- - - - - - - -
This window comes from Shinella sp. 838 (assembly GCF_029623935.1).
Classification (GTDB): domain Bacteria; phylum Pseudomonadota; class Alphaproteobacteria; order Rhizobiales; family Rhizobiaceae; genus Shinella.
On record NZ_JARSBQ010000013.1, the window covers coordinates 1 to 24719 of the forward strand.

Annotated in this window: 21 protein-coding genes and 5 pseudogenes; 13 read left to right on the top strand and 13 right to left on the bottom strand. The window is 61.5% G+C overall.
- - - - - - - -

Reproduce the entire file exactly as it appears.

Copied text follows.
This window comes from Shinella sp. 838 (assembly GCF_029623935.1).
Classification (GTDB): domain Bacteria; phylum Pseudomonadota; class Alphaproteobacteria; order Rhizobiales; family Rhizobiaceae; genus Shinella.
On record NZ_JARSBQ010000013.1, the window covers coordinates 1 to 24719 of the forward strand.

Annotated in this window: 21 protein-coding genes and 5 pseudogenes; 13 read left to right on the top strand and 13 right to left on the bottom strand. The window is 61.5% G+C overall.